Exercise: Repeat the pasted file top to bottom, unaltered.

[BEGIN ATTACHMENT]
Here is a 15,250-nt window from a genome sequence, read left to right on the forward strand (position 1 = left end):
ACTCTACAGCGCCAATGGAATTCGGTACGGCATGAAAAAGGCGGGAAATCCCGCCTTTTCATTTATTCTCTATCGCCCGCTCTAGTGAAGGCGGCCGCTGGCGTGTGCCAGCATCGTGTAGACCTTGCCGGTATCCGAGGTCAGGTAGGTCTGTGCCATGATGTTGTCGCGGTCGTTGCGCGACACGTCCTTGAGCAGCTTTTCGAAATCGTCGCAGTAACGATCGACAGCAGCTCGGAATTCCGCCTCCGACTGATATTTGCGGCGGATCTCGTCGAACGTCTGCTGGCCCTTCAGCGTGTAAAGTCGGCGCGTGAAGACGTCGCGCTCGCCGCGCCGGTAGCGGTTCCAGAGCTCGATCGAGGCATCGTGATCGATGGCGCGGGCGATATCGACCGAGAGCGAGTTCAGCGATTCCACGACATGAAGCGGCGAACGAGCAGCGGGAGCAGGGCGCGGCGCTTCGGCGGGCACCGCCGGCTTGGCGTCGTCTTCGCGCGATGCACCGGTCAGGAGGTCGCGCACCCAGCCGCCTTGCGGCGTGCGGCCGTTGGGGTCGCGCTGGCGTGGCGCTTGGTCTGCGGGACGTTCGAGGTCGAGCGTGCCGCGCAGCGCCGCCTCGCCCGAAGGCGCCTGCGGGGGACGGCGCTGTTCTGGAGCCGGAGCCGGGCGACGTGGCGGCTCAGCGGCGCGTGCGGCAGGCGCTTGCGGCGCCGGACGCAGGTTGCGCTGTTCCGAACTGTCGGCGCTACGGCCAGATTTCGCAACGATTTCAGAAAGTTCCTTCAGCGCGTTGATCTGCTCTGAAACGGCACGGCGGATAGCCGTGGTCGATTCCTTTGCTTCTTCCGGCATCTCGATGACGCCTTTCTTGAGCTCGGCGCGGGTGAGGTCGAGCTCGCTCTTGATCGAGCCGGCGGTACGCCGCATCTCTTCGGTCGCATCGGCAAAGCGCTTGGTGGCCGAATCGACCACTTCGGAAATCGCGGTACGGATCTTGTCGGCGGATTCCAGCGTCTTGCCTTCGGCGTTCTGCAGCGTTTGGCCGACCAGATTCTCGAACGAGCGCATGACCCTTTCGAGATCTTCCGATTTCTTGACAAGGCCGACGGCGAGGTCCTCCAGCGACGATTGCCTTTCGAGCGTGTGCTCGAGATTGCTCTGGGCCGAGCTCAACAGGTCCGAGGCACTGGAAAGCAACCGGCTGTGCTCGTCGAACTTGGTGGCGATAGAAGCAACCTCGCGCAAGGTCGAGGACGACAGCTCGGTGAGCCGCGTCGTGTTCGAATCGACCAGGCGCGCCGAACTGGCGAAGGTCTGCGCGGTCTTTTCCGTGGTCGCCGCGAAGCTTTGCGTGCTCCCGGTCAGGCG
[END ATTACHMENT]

Here is a 15,250-nt window from a genome sequence, read left to right on the forward strand (position 1 = left end):
ACTCTACAGCGCCAATGGAATTCGGTACGGCATGAAAAAGGCGGGAAATCCCGCCTTTTCATTTATTCTCTATCGCCCGCTCTAGTGAAGGCGGCCGCTGGCGTGTGCCAGCATCGTGTAGACCTTGCCGGTATCCGAGGTCAGGTAGGTCTGTGCCATGATGTTGTCGCGGTCGTTGCGCGACACGTCCTTGAGCAGCTTTTCGAAATCGTCGCAGTAACGATCGACAGCAGCTCGGAATTCCGCCTCCGACTGATATTTGCGGCGGATCTCGTCGAACGTCTGCTGGCCCTTCAGCGTGTAAAGTCGGCGCGTGAAGACGTCGCGCTCGCCGCGCCGGTAGCGGTTCCAGAGCTCGATCGAGGCATCGTGATCGATGGCGCGGGCGATATCGACCGAGAGCGAGTTCAGCGATTCCACGACATGAAGCGGCGAACGAGCAGCGGGAGCAGGGCGCGGCGCTTCGGCGGGCACCGCCGGCTTGGCGTCGTCTTCGCGCGATGCACCGGTCAGGAGGTCGCGCACCCAGCCGCCTTGCGGCGTGCGGCCGTTGGGGTCGCGCTGGCGTGGCGCTTGGTCTGCGGGACGTTCGAGGTCGAGCGTGCCGCGCAGCGCCGCCTCGCCCGAAGGCGCCTGCGGGGGACGGCGCTGTTCTGGAGCCGGAGCCGGGCGACGTGGCGGCTCAGCGGCGCGTGCGGCAGGCGCTTGCGGCGCCGGACGCAGGTTGCGCTGTTCCGAACTGTCGGCGCTACGGCCAGATTTCGCAACGATTTCAGAAAGTTCCTTCAGCGCGTTGATCTGCTCTGAAACGGCACGGCGGATAGCCGTGGTCGATTCCTTTGCTTCTTCCGGCATCTCGATGACGCCTTTCTTGAGCTCGGCGCGGGTGAGGTCGAGCTCGCTCTTGATCGAGCCGGCGGTACGCCGCATCTCTTCGGTCGCATCGGCAAAGCGCTTGGTGGCCGAATCGACCACTTCGGAAATCGCGGTACGGATCTTGTCGGCGGATTCCAGCGTCTTGCCTTCGGCGTTCTGCAGCGTTTGGCCGACCAGATTCTCGAACGAGCGCATGACCCTTTCGAGATCTTCCGATTTCTTGACAAGGCCGACGGCGAGGTCCTCCAGCGACGATTGCCTTTCGAGCGTGTGCTCGAGATTGCTCTGGGCCGAGCTCAACAGGTCCGAGGCACTGGAAAGCAACCGGCTGTGCTCGTCGAACTTGGTGGCGATAGAAGCAACCTCGCGCAAGGTCGAGGACGACAGCTCGGTGAGCCGCGTCGTGTTCGAATCGACCAGGCGCGCCGAACTGGCGAAGGTCTGCGCGGTCTTTTCCGTGGTCGCCGCGAAGCTTTGCGTGCTCCCGGTCAGGCG